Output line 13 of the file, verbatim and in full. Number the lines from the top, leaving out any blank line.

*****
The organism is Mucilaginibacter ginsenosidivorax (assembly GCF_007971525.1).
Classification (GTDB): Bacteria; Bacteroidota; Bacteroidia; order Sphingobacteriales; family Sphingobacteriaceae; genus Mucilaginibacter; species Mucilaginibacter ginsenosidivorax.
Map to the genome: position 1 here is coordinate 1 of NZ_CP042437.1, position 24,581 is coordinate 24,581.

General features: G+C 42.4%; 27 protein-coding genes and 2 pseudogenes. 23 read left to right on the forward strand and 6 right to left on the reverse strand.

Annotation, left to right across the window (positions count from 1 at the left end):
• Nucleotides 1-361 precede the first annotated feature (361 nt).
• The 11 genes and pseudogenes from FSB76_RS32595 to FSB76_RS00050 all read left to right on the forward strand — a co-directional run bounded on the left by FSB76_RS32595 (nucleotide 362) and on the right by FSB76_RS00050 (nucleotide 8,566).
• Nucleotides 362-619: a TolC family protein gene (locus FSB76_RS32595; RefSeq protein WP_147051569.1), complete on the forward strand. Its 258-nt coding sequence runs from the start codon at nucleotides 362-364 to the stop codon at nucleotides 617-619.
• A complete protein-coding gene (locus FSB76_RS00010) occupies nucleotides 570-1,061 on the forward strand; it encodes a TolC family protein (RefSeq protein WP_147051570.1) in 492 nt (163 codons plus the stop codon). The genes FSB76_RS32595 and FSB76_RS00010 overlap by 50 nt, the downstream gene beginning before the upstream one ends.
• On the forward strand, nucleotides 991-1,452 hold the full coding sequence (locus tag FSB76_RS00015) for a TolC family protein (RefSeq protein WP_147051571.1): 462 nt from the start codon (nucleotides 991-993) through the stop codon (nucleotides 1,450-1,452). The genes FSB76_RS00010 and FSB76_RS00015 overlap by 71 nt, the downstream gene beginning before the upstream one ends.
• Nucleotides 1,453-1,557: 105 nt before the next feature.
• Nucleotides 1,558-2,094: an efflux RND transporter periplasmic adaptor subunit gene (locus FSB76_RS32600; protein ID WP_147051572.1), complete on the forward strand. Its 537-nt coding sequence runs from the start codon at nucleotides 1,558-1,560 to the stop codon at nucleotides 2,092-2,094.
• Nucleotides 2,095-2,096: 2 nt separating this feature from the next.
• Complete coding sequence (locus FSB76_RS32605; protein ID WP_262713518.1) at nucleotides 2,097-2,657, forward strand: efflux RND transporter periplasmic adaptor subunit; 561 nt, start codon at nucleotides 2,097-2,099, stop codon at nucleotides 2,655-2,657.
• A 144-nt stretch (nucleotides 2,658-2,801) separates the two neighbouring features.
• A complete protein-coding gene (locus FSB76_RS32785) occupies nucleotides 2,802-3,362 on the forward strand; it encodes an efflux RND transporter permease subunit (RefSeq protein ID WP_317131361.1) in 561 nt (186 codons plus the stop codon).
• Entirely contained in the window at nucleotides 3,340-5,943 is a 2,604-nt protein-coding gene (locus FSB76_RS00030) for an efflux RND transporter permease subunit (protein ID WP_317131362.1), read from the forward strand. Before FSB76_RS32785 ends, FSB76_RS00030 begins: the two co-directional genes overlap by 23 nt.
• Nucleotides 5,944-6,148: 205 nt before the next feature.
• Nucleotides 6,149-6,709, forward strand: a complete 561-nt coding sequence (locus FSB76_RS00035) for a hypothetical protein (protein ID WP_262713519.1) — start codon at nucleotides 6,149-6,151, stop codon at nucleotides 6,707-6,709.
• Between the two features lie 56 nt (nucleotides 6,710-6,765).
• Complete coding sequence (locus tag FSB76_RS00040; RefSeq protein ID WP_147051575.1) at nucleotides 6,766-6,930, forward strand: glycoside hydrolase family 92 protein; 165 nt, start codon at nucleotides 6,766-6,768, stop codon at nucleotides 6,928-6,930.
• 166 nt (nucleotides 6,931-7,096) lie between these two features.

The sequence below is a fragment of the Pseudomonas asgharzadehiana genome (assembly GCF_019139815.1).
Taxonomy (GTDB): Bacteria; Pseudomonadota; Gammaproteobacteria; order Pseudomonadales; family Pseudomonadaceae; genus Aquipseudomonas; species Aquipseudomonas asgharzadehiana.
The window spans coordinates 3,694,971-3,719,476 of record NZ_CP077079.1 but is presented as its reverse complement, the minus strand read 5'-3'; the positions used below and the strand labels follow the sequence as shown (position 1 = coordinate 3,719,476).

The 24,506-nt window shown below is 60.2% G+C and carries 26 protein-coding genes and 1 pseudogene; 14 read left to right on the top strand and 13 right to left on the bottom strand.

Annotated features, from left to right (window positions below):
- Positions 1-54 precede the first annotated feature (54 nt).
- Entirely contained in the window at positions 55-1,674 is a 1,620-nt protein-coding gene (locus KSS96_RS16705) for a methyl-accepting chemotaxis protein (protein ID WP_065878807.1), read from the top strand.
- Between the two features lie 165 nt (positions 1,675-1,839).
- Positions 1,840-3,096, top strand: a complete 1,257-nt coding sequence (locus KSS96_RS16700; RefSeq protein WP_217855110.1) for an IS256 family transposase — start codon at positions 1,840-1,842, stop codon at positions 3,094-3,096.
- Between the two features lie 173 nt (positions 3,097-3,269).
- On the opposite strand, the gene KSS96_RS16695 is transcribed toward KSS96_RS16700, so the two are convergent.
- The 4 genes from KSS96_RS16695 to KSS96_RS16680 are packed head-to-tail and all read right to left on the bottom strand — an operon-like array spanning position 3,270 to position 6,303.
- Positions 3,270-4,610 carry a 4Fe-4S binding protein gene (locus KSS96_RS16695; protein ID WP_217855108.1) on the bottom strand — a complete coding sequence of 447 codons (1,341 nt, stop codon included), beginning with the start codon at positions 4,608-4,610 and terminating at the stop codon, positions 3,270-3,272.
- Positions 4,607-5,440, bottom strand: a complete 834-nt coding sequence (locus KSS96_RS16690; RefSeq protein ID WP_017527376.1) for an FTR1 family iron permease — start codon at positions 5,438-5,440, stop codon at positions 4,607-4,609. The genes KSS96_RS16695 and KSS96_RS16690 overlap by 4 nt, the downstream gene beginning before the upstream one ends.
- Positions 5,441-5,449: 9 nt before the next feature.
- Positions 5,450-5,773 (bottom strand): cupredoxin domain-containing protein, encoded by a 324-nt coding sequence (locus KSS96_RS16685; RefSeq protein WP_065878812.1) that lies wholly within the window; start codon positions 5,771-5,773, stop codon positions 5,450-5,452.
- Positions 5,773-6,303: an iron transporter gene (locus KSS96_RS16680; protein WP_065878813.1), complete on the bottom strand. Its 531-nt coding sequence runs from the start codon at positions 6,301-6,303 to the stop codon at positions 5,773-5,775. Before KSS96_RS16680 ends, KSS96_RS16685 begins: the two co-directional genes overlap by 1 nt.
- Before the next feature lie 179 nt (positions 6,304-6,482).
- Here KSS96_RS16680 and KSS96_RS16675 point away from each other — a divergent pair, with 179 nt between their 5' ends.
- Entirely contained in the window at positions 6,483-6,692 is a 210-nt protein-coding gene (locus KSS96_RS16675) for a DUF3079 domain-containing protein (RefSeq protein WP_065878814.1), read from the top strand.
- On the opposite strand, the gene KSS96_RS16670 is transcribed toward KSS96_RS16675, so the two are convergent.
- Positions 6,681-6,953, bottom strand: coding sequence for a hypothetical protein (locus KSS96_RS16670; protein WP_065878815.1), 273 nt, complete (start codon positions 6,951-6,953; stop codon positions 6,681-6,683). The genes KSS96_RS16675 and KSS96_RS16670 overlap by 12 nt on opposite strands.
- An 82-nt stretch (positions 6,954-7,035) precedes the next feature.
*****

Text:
• Nucleotides 2,095-2,096: 2 nt separating this feature from the next.